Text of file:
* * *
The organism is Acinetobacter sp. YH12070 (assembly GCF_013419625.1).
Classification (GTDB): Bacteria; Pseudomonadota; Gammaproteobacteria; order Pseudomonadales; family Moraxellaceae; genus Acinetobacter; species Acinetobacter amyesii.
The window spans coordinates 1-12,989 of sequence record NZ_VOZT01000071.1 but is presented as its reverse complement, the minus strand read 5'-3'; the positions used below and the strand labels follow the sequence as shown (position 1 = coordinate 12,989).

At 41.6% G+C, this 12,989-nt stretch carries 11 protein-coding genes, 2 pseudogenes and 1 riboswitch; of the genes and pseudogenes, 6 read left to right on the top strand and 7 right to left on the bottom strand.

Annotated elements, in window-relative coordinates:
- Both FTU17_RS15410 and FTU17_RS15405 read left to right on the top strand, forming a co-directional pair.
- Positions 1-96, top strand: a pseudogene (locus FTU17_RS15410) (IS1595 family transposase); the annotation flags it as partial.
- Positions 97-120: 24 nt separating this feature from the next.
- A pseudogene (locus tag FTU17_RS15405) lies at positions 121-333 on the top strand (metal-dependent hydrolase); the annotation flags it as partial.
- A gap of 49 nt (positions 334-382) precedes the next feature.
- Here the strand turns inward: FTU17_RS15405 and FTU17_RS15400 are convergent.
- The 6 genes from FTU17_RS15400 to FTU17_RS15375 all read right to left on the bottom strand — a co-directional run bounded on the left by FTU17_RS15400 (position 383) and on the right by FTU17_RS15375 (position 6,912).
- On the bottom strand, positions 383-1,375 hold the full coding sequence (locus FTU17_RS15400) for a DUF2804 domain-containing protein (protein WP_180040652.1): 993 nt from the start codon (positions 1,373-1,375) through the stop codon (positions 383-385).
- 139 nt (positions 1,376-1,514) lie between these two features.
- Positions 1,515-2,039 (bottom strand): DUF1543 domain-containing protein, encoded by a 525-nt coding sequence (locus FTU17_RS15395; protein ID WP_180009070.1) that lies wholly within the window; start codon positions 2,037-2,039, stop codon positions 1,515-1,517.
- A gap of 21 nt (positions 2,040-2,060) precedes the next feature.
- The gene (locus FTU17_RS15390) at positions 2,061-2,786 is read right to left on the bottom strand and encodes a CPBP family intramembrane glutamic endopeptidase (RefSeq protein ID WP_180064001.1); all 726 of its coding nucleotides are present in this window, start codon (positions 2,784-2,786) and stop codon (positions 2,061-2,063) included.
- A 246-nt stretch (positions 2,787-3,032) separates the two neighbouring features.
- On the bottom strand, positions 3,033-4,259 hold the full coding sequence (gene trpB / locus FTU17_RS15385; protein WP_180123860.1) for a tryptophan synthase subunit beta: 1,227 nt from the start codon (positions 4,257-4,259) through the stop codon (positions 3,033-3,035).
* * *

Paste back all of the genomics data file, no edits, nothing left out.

The organism is Acinetobacter sp. YH12070 (assembly GCF_013419625.1).
Classification (GTDB): Bacteria; Pseudomonadota; Gammaproteobacteria; order Pseudomonadales; family Moraxellaceae; genus Acinetobacter; species Acinetobacter amyesii.
The window spans coordinates 1-12,989 of sequence record NZ_VOZT01000071.1 but is presented as its reverse complement, the minus strand read 5'-3'; the positions used below and the strand labels follow the sequence as shown (position 1 = coordinate 12,989).

At 41.6% G+C, this 12,989-nt stretch carries 11 protein-coding genes, 2 pseudogenes and 1 riboswitch; of the genes and pseudogenes, 6 read left to right on the top strand and 7 right to left on the bottom strand.

Annotated elements, in window-relative coordinates:
- Both FTU17_RS15410 and FTU17_RS15405 read left to right on the top strand, forming a co-directional pair.
- Positions 1-96, top strand: a pseudogene (locus FTU17_RS15410) (IS1595 family transposase); the annotation flags it as partial.
- Positions 97-120: 24 nt separating this feature from the next.
- A pseudogene (locus tag FTU17_RS15405) lies at positions 121-333 on the top strand (metal-dependent hydrolase); the annotation flags it as partial.
- A gap of 49 nt (positions 334-382) precedes the next feature.
- Here the strand turns inward: FTU17_RS15405 and FTU17_RS15400 are convergent.
- The 6 genes from FTU17_RS15400 to FTU17_RS15375 all read right to left on the bottom strand — a co-directional run bounded on the left by FTU17_RS15400 (position 383) and on the right by FTU17_RS15375 (position 6,912).
- On the bottom strand, positions 383-1,375 hold the full coding sequence (locus FTU17_RS15400) for a DUF2804 domain-containing protein (protein WP_180040652.1): 993 nt from the start codon (positions 1,373-1,375) through the stop codon (positions 383-385).
- 139 nt (positions 1,376-1,514) lie between these two features.
- Positions 1,515-2,039 (bottom strand): DUF1543 domain-containing protein, encoded by a 525-nt coding sequence (locus FTU17_RS15395; protein ID WP_180009070.1) that lies wholly within the window; start codon positions 2,037-2,039, stop codon positions 1,515-1,517.
- A gap of 21 nt (positions 2,040-2,060) precedes the next feature.
- The gene (locus FTU17_RS15390) at positions 2,061-2,786 is read right to left on the bottom strand and encodes a CPBP family intramembrane glutamic endopeptidase (RefSeq protein ID WP_180064001.1); all 726 of its coding nucleotides are present in this window, start codon (positions 2,784-2,786) and stop codon (positions 2,061-2,063) included.
- A 246-nt stretch (positions 2,787-3,032) separates the two neighbouring features.
- On the bottom strand, positions 3,033-4,259 hold the full coding sequence (gene trpB / locus FTU17_RS15385; protein WP_180123860.1) for a tryptophan synthase subunit beta: 1,227 nt from the start codon (positions 4,257-4,259) through the stop codon (positions 3,033-3,035).